7. I agree with you 100%. No, it is not "fair" in some respects, and I certainly feel for those folks (although scientific studies have proved again and again that even for people with breathing difficulties mask wearing is almost always possible). At the same time, it is not fair to the other thousands of people onboard to be potentially exposed to the virus just because someone else has a medical condition. I'll go you one further in the potential flaming category. Very young children and infants cannot wear masks. Initially, they should not be allowed to be onboard either. I'm sure that will get some parents up in arms, but it is all about safety, not about individuals desire to vacation. Life is not fair and someone else's inability to wear a mask should not be allowed to endanger my life. I am certainly not without sympathy for people in that situation, but that is the situation the virus has put us all in.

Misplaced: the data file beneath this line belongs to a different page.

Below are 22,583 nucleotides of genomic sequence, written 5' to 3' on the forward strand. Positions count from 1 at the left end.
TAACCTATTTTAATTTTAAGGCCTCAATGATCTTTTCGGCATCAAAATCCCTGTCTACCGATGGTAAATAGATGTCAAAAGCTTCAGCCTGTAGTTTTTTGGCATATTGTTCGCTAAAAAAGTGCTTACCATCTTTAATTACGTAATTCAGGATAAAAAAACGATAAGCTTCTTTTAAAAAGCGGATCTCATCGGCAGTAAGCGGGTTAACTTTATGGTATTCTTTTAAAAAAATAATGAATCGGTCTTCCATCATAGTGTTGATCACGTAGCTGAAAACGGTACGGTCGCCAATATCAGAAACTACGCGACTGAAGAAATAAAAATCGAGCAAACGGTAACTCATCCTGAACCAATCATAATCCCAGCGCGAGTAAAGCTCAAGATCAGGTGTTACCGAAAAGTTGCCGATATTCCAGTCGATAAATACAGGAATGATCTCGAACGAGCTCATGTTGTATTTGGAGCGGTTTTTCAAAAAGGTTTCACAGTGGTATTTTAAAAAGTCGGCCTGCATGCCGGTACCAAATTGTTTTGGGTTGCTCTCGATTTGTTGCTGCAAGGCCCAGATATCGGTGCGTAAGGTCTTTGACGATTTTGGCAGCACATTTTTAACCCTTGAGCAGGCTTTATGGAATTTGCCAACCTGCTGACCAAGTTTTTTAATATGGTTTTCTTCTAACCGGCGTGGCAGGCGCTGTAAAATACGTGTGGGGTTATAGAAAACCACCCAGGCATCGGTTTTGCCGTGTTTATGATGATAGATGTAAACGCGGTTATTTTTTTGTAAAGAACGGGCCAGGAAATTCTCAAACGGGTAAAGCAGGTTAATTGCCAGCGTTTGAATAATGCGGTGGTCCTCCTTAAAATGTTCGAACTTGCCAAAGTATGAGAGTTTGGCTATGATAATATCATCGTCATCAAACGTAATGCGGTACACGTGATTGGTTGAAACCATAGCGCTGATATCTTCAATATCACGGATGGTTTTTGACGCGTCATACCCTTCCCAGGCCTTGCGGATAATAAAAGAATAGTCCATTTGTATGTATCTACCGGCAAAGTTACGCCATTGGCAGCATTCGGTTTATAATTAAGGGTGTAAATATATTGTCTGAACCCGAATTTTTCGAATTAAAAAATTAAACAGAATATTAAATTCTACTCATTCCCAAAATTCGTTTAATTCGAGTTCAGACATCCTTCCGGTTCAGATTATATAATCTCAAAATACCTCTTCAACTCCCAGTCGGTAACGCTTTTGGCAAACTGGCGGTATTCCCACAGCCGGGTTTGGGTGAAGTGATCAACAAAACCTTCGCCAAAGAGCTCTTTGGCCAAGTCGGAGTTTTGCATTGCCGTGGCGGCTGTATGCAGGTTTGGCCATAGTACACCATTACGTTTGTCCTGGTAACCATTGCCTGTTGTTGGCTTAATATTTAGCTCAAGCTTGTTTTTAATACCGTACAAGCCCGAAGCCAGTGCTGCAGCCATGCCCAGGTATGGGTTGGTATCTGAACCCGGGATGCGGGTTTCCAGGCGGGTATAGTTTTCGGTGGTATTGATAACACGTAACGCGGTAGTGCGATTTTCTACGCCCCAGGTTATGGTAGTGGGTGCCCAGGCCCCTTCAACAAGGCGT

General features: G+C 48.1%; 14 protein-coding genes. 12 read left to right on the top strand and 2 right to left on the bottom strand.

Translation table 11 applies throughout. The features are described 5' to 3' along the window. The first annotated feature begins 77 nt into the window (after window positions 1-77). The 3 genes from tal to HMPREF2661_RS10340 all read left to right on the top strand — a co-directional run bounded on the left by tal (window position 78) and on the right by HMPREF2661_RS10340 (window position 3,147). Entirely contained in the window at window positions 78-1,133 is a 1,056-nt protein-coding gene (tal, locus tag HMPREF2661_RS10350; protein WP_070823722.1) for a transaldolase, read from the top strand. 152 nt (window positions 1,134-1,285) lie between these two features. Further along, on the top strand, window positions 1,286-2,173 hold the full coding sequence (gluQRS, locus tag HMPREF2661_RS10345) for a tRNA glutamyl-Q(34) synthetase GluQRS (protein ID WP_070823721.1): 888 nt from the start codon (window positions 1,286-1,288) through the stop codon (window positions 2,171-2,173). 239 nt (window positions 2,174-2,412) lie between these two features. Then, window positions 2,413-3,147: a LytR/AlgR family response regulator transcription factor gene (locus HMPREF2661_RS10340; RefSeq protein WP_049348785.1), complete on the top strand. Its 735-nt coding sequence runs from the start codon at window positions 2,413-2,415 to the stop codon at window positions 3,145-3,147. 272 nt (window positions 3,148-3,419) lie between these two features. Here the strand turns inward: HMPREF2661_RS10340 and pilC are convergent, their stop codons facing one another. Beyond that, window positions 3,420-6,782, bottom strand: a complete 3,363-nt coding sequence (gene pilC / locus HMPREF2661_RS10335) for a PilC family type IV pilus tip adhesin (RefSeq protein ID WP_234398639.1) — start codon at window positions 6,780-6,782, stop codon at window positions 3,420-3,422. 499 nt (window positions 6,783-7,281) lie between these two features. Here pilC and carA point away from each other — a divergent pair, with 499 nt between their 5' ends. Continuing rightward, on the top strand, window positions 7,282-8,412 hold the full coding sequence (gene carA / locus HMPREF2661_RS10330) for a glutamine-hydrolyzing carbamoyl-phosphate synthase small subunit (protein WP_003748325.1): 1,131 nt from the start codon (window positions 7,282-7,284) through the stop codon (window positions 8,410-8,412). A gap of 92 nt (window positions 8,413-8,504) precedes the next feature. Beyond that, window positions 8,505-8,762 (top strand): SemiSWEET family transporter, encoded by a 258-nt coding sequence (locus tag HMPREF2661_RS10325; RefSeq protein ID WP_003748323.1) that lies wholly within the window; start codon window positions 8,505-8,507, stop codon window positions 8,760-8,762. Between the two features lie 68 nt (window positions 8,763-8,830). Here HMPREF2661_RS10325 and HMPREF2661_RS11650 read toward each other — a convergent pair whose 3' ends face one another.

8. I certainly believe in washing your hands. But as all of the scientists out there now will tell you, most people do not catch the virus from touching something and then touching their face/eyes, etc.. Yes, that is one possible way to catch the virus but by far not the primary way of catching it. The primary way is through breathing in the particles in the air containing the virus. So yes, washing your hands is important, and will protect against more viruses than just Covid-19, but it is most definitely not the most important thing. I only wish it was.